Make Sure I Comply with Required Minimum Distribution
In general, you can continue to enjoy the benefits of tax deferral through your employer's plan as you enjoy retirement. In fact, depending on your age, you may be able to delay accessing your assets until you're ready to begin withdrawing them.
However, in exchange for offering a tax-deferral benefit, the IRS requires that you begin to take yearly required minimum distributions (RMD) from your account. These RMDs are generally subject to ordinary income taxes and cannot be rolled over to another eligible retirement plan or IRA.
Generally, the latest you can wait to begin taking RMDs is April 1 of the calendar year after the year in which you reach age 70½ (if you were born before July 1, 1949) or age 72 (if you were born after June 30, 1949) or the year in which you retire or separate from employment, whichever is later. The amount of your RMD is normally based on your account value as of the previous year end; however, if you wait until the last possible date to take your first RMD, it will be based on your year-end account value two years prior.
Example: You turn 72 on June 1, 2020. You can wait until April 1, 2021 to take your first RMD, but it will be based on your account value as of December 31, 2019.
Example: You turned 70 on June 1, 2019. You reached age 70 ½ on December 1, 2019. You can wait until April 1, 2020 to take your first RMD (for 2019), but it will be based on your account value as of December 31, 2018.
Example: You turned 70 on July 1, 2019. You reached age 70 ½ on January 1, 2020. You can wait until April 1, 2022 to take your first RMD (April 1st of the year after you reach age 72).
If you defer your first RMD to the last possible date, you’d have to take your second RMD by December 31, 2021 and the amount would be based on your account value as of December 31, 2020.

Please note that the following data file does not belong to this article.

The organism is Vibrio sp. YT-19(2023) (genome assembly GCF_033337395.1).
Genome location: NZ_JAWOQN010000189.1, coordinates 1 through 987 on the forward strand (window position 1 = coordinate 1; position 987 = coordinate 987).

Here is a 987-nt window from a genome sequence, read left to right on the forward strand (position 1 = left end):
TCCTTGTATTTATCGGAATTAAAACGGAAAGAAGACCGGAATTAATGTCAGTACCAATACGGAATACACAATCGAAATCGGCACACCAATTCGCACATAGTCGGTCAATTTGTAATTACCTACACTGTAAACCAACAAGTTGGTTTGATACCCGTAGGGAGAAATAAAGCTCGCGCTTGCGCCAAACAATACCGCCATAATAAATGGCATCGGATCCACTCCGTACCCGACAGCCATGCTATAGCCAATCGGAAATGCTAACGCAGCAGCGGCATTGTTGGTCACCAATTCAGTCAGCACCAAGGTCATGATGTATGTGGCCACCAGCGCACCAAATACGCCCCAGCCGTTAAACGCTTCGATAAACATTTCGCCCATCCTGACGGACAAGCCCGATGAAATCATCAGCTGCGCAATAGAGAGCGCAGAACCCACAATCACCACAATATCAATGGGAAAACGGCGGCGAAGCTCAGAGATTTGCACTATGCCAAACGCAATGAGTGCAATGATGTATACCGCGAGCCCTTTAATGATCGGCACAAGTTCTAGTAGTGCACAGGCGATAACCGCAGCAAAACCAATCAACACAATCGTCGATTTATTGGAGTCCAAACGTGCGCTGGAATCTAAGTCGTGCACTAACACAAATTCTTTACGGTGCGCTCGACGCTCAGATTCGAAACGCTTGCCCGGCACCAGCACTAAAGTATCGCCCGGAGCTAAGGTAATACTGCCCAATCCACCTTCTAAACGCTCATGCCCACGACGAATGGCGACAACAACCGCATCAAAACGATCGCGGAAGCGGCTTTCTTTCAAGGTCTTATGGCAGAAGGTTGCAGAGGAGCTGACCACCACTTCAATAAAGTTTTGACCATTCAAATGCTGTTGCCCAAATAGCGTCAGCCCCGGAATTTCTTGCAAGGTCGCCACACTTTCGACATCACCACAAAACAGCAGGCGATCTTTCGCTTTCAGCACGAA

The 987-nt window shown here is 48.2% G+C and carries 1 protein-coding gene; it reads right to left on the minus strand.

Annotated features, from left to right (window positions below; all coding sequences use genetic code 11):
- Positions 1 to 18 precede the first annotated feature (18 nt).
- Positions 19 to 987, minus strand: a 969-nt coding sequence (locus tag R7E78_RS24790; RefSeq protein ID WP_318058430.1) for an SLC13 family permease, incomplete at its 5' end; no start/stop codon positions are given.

How much will my RMD be?
One of the key benefits of continued participation in your employer's plan is that, as its administrative service provider, Nationwide will calculate your RMD amount each year and work with you to ensure that you receive it in time to comply with the regulation.
However, you may want to structure how your distributions are made in advance. To do so:
- Download and complete the Retirement Benefit Options Form (PDF); or
- Contact us by phone to sign up
What if I'm still working?
Generally, if you are still employed, you are not required to take your minimum distribution until April 1st of the calendar year following the year you retire. You should consult your own counsel or tax adviser before making decisions about distributions. Neither Nationwide nor its representatives may offer tax or legal advice.
What if I am a Beneficiary or Alternate Payee?
The RMD amount is calculated for you each year by dividing your account balance as of the prior year on December 31st by the appropriate life expectancy table factor.
Get the help you need
Talk with one of our Retirement Specialists if you have questions about arranging your distribution.